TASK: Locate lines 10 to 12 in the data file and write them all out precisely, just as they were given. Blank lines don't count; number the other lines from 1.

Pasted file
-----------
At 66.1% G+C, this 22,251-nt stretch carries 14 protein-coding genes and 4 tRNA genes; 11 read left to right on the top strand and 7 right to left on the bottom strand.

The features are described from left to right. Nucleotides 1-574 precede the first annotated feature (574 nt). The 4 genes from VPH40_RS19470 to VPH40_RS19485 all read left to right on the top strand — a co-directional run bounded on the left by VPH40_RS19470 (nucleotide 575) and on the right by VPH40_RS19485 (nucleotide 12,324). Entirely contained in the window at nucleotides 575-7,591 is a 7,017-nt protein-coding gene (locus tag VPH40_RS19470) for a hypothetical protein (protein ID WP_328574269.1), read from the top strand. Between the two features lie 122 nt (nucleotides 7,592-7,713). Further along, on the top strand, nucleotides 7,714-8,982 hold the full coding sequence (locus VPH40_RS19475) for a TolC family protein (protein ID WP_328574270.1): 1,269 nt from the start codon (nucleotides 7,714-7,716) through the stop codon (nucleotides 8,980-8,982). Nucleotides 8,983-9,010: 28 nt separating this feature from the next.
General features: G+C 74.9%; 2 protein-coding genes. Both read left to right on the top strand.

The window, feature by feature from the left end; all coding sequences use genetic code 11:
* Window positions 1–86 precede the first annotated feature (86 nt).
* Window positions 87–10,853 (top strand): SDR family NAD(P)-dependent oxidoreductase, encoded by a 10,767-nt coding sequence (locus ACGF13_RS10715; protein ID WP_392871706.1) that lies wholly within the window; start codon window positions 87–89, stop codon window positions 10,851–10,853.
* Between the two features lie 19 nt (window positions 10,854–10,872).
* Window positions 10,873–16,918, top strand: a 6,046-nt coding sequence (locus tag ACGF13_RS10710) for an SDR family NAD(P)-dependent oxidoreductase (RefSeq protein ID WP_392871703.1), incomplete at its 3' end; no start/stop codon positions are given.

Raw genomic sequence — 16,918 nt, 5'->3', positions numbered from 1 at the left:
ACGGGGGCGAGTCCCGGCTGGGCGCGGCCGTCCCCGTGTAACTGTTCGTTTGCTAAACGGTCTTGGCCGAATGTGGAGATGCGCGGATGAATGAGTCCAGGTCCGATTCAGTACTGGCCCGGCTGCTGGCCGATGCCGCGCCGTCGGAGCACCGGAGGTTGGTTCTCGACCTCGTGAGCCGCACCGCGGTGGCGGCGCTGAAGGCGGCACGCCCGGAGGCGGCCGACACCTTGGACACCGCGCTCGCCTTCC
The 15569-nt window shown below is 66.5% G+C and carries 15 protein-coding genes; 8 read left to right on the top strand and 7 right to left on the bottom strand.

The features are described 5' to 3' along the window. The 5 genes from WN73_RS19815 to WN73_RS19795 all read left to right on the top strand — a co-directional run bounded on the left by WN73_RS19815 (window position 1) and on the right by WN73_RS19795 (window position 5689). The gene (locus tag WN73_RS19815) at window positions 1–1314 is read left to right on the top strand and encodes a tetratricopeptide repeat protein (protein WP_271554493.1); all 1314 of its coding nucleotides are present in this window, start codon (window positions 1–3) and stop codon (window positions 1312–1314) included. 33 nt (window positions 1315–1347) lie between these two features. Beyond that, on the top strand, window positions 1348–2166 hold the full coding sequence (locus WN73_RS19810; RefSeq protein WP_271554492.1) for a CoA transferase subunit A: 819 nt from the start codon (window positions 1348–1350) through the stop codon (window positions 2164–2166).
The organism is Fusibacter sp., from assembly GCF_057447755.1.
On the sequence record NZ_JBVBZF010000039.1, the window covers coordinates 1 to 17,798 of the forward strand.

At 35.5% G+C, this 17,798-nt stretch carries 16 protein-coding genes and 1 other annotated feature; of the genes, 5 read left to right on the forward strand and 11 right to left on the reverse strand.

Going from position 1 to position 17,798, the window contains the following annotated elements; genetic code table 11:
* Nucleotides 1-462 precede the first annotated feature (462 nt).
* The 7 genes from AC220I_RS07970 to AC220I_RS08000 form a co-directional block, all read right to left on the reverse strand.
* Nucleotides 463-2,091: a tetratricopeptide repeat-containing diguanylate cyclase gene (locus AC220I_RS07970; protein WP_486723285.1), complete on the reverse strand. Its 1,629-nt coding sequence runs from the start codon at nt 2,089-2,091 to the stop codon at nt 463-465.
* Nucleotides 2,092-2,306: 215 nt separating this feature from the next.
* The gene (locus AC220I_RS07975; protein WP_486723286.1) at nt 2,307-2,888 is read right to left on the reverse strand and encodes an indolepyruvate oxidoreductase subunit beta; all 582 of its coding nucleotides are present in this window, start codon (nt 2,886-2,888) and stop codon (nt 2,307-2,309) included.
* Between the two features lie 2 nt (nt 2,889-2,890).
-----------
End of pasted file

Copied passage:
ACGGGGGCGAGTCCCGGCTGGGCGCGGCCGTCCCCGTGTAACTGTTCGTTTGCTAAACGGTCTTGGCCGAATGTGGAGATGCGCGGATGAATGAGTCCAGGTCCGATTCAGTACTGGCCCGGCTGCTGGCCGATGCCGCGCCGTCGGAGCACCGGAGGTTGGTTCTCGACCTCGTGAGCCGCACCGCGGTGGCGGCGCTGAAGGCGGCACGCCCGGAGGCGGCCGACACCTTGGACACCGCGCTCGCCTTCC
The 15569-nt window shown below is 66.5% G+C and carries 15 protein-coding genes; 8 read left to right on the top strand and 7 right to left on the bottom strand.

The features are described 5' to 3' along the window. The 5 genes from WN73_RS19815 to WN73_RS19795 all read left to right on the top strand — a co-directional run bounded on the left by WN73_RS19815 (window position 1) and on the right by WN73_RS19795 (window position 5689). The gene (locus tag WN73_RS19815) at window positions 1–1314 is read left to right on the top strand and encodes a tetratricopeptide repeat protein (protein WP_271554493.1); all 1314 of its coding nucleotides are present in this window, start codon (window positions 1–3) and stop codon (window positions 1312–1314) included. 33 nt (window positions 1315–1347) lie between these two features. Beyond that, on the top strand, window positions 1348–2166 hold the full coding sequence (locus WN73_RS19810; RefSeq protein WP_271554492.1) for a CoA transferase subunit A: 819 nt from the start codon (window positions 1348–1350) through the stop codon (window positions 2164–2166).